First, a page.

RIYADH (RAHNUMA):Companies that choose to set up or relocate their headquarters in Saudi Arabia will not have Saudization forced on them, the Kingdom’s investment minister has told Arab News in the latest episode of Frankly Speaking, referring to the policy that requires companies to hire Saudi nationals on a quota basis.
Investment “is the name of the game,” Khalid Al-Falih said, adding that hundreds of opportunities will be on the Invest Saudi online portal “ready for investors to evaluate and take it to the next level of execution.”
Hand in hand with the investment drive, he said, the Kingdom is creating the environment for high-quality international experts to choose Saudi Arabia to be their home where they can even retire, and not only to be their workplace.
Al-Falih’s comments follow last week’s decision by Saudi Arabia to set certain rules for companies seeking to take advantage of the $3 trillion investment opportunities identified for international investors under the Vision 2030 strategy. This is the first his ministry has spelled out details of the new regulations, which are still being fine-tuned.
Al-Falih, who played an eminent role in the vital energy sector in Saudi Arabia before moving to the investment ministry last year, was appearing on Frankly Speaking, a recorded show where prominent Middle East policymakers and business leaders are questioned on their views about the most important issues of the day.
There has been speculation some companies might try to satisfy the new regulations by setting up a “nameplate” operation in Riyadh, while maintaining the real business hub elsewhere in the Middle East. But-Al Falih made it clear that multinationals wishing to bid for government contracts would have to show a serious corporate commitment to the Kingdom.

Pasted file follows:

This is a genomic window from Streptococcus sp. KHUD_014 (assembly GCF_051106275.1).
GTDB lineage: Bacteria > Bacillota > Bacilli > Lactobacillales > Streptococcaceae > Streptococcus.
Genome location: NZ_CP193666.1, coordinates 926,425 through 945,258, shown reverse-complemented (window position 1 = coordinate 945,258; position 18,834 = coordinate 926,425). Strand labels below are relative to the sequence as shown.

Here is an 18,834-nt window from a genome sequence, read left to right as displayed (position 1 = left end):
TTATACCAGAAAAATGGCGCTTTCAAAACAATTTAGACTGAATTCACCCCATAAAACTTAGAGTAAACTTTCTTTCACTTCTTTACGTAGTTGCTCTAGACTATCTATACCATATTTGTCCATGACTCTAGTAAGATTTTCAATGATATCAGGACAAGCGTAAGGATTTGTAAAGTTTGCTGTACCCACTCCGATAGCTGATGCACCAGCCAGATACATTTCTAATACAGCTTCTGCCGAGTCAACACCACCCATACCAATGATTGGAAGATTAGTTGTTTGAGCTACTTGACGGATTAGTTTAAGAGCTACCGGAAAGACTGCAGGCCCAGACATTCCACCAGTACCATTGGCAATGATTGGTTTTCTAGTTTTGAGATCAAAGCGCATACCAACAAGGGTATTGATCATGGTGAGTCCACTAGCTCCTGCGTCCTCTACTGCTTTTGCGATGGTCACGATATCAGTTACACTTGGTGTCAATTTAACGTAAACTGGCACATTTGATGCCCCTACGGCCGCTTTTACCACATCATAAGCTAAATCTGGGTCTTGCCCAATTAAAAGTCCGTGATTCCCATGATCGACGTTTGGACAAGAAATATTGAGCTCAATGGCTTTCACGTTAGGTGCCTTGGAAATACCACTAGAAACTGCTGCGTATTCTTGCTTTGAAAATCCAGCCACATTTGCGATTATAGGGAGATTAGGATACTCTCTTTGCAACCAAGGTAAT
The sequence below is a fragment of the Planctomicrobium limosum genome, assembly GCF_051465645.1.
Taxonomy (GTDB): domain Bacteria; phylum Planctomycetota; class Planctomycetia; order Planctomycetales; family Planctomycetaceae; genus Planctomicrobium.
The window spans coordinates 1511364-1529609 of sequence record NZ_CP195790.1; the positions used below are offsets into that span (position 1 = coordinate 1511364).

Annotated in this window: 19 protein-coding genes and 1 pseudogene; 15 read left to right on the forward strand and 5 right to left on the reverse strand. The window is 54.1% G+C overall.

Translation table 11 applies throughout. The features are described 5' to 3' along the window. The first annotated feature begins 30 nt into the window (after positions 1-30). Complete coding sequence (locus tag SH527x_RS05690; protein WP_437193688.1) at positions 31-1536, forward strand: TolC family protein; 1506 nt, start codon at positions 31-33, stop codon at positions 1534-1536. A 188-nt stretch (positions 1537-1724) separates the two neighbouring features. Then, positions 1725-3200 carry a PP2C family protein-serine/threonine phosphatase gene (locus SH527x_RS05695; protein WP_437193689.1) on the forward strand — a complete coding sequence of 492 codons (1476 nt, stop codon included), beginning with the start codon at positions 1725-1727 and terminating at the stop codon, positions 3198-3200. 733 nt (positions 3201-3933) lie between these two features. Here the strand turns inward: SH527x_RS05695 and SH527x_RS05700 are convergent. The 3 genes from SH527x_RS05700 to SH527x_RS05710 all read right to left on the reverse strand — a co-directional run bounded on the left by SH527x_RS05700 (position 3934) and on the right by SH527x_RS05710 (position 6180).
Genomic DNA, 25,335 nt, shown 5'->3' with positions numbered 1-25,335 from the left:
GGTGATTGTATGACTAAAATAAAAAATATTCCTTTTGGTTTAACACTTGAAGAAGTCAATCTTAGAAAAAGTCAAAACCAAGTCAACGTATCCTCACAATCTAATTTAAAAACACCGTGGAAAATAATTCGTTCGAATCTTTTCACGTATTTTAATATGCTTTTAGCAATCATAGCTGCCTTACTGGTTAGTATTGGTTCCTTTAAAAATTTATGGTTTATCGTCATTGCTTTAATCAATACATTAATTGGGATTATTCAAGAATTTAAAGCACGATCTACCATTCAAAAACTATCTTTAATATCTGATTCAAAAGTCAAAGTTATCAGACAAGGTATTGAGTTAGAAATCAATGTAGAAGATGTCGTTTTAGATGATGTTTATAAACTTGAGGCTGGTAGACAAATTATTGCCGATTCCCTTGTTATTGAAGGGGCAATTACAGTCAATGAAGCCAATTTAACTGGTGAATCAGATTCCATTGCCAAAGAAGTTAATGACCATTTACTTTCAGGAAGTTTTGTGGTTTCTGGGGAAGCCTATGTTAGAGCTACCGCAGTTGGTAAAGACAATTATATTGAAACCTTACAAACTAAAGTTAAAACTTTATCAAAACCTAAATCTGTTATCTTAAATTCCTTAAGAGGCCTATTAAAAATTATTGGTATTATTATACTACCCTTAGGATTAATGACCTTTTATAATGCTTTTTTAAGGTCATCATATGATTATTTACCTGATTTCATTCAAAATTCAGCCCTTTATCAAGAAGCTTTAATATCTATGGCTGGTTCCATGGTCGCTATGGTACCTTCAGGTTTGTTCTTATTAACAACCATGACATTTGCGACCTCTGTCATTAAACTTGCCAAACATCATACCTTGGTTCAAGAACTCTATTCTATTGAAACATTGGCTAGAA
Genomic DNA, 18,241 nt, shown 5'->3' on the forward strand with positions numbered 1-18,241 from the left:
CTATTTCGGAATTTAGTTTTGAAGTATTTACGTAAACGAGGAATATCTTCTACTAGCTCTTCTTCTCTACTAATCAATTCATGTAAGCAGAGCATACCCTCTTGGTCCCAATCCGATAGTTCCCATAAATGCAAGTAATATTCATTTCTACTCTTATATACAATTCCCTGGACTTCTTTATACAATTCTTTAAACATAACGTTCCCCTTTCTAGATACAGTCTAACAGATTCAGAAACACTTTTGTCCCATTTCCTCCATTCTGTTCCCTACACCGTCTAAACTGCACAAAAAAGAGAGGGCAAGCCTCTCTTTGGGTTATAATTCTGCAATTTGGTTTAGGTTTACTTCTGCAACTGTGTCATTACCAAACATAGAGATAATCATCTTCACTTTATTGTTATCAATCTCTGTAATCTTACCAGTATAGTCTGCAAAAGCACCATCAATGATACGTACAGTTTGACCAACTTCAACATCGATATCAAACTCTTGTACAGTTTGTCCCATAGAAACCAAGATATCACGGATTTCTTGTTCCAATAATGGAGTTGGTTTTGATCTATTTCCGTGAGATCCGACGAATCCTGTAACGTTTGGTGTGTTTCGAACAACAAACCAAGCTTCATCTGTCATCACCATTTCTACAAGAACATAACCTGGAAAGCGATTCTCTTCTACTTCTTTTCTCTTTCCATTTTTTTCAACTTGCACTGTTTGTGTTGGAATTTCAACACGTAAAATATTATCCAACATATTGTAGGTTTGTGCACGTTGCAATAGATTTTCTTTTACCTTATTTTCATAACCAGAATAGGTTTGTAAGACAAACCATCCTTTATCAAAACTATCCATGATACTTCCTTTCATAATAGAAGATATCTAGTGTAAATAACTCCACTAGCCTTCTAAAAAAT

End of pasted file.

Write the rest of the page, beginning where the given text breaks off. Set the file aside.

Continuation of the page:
Riyadh, which is the subject of ambitious plans to double its population over the next decade to become one of the top 10 urban economies in the world, is Al-Falih’s preferred location as these companies’ headquarters.
“Riyadh will be the predominant. If you look at other countries where regional headquarters have evolved over decades, we saw a trend within every country that there will be one business capital for that country, where the companies coalesce together, and the networking and the support services takes place,” he explained.
“We think it’s useful for the companies to do that here in Saudi Arabia, rather than have them spread and then try to pull them together. We’re encouraging Riyadh to be that city, by creating a special economic zone that will offer incentives.
“The message is that for those contracts that the Kingdom chooses to give through its procurement policy, we want to do it with companies who have their entire integrated operations here in the Kingdom, from the decision-making to the strategic development, to managing the execution of those government procurement and government contracts. That’s our interest and that’s our right.”
It was up to the companies to decide the definition of the region the headquarters would serve, Al-Falih said, but he outlined official Saudi thinking on the issue: “As a government leader now but previously a leader within a private-sector enterprise, I see the Middle East and Africa and part of Western Asia as an integrated global market, and we see Riyadh as the anchor capital for that broader region.”
In addition to the option of employing non-Saudi talent, other Saudi cities likes Jeddah or Dammam could qualify as regional headquarters bases if the big global companies made a strong business case, he said.
“If somebody chooses to be in a different region because that’s closer to their customers or that’s where it makes business sense for them, we will work hard to give them all of the support they need,” Al-Falih said.
The plan for Riyadh, in conjunction with the Royal Commission for Riyadh City, will make the Saudi capital an attractive proposition for global executives, he believes.